Good for you, I on the other hand was treated very badly by a rude GM at Kmart, my bulk vending machine was for the employee break room, and I introduced myself as Whatever Vending, then he said "I thought you were with the NCCA." I replied, "I am, I pay a monthly fee for the sticker," then he wanted to know how much of the proceeds would be donated to the NCAA, I told the truth and he said he didn't want my machine there. Now you got to realize that this that transporting a 50 pound machine is not exactly fun, nor did I like such a rude GM. So I learned my lesson. If paid for the NCCA sticker, then that's how I'm gonna introduce myself as NCCA. Maybe I'll even buy their t-shirt. It's not a real lie, more like a white lie. What choice do I have? Locators won't sell you unless you're with a charity, and they sell you as "Hi, we're from NCCA and we were wondering if we could put a machine in your business."
  13. Do I need a warehouse for full-line vending?

    Thanks for the tip, I like your idea. I found one near my location for $75 a month, it's 5' x 5' Unit. I also like your other idea. Moving those machines is complicated, so if I can find a seller that doesn't mind storing it until I find a location, that could work.
  14. Locators explained

    I've employed locators in the past, I've had mixed experiences. Sometimes they find you a gold mine, sometimes a crappy location. However, most of them let you choose categories such as restaurant, car wash, etc. Others you give them a zip code and they start dialing. Most will require you join a charity, because apparently that's the easiest way to sell you. Just remember, when you visit the location, don't say "Hi I'm Bob from Whatever Vending" but "Hi, I'm Bob with the NCCA, I believe Jeffrey spoke to you about putting a vending machine in your business." That way you'll be treated better and they won't ask you questions about the profits.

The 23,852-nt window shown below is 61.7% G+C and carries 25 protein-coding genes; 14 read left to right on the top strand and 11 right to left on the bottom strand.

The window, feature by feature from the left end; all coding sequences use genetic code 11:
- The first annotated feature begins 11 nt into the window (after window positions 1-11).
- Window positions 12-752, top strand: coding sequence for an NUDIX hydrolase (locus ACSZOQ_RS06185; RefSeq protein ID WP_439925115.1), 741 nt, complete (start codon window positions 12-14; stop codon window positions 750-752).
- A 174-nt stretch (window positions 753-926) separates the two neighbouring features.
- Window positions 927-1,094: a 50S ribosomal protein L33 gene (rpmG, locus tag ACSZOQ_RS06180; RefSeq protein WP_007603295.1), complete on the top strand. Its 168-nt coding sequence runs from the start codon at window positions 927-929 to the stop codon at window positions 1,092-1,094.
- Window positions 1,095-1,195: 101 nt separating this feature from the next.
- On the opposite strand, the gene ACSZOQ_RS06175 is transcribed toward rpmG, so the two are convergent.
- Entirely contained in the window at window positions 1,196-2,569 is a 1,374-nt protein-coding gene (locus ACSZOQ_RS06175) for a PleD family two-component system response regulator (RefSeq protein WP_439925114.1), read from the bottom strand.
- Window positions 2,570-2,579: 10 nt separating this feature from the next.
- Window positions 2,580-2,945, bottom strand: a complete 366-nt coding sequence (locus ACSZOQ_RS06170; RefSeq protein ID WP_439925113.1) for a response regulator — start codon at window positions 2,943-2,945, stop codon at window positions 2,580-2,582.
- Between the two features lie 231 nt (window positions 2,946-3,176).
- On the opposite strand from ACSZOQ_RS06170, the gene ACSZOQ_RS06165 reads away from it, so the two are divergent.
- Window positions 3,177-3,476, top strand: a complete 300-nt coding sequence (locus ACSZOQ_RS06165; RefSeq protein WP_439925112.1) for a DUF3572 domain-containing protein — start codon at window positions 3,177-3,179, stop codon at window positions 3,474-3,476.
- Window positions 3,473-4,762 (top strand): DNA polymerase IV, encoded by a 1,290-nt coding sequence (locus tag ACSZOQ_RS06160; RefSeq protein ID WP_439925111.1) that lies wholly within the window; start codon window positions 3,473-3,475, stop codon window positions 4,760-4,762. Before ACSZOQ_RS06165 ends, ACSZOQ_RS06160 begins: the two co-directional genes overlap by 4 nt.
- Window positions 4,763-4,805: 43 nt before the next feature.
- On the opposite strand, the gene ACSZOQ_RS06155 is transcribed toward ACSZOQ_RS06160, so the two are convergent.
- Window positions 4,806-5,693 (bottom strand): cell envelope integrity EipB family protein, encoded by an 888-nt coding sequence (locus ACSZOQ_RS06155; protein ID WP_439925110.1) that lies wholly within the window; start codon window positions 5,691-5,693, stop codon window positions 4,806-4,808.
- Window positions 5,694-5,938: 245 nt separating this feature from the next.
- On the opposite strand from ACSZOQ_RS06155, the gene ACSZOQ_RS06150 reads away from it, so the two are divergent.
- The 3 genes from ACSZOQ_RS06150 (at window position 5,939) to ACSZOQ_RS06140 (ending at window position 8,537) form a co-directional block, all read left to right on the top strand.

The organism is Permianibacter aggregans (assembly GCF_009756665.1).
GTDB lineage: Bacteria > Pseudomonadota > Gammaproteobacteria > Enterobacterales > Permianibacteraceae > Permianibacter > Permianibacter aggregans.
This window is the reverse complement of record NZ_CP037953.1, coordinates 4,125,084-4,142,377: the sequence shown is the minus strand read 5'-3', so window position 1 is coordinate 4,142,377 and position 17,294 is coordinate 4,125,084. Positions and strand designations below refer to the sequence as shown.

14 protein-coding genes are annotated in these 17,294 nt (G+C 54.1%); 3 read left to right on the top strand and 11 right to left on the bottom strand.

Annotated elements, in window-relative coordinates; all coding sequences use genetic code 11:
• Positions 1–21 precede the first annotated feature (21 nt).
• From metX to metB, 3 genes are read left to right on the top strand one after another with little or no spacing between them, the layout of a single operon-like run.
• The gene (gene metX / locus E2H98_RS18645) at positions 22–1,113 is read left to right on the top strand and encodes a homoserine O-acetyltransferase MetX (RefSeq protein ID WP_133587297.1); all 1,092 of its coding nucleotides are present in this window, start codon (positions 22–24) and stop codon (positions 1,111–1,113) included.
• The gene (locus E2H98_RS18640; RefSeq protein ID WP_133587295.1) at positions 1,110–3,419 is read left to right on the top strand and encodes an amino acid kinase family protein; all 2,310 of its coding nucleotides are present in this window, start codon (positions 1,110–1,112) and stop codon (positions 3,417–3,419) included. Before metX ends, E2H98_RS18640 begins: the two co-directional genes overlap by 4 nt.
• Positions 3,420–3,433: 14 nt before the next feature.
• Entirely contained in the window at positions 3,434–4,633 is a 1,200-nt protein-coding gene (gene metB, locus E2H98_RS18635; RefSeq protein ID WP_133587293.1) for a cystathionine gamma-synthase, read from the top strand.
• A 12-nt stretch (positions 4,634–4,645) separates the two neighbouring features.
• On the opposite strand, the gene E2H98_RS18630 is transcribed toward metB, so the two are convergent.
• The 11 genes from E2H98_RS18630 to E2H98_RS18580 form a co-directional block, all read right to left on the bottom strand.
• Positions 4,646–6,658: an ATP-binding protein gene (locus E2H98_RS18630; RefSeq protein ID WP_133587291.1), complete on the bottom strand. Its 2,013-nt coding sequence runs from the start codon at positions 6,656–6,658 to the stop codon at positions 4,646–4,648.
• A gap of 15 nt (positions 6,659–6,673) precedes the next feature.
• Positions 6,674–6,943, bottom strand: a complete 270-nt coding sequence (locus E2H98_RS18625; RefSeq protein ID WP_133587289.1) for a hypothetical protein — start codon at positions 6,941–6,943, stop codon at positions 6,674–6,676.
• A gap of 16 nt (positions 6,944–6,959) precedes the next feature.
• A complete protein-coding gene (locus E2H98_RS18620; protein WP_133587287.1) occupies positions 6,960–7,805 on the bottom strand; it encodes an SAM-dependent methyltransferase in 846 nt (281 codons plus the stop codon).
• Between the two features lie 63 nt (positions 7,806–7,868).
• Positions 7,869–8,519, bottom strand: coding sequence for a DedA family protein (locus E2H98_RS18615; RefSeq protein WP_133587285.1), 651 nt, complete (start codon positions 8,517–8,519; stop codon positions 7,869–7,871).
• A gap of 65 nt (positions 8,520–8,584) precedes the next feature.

15. Real time reviews of locators

    Kickstart found me a location, a hotel next to a Walgreens, which is why I suspect my sales aren't that great. vendinglocator4u.com found me two. A K-mart that kicked me out when he found out I'm not donating all my profits to the NCCA, and a great restaurant with a family area. The one head gumball machine does better at the restaurant than the three headed machine at the hotel. Rodney (vendinglocator4u) is also a lot faster and more efficient than Kickstart, and he only charges about $44 after finding you the location. Personally, locators are a MUST for those of us who are shy and don't like talking to strangers unless we have a meeting. Those who enjoy scouting, networking, etc, probably don't need locators.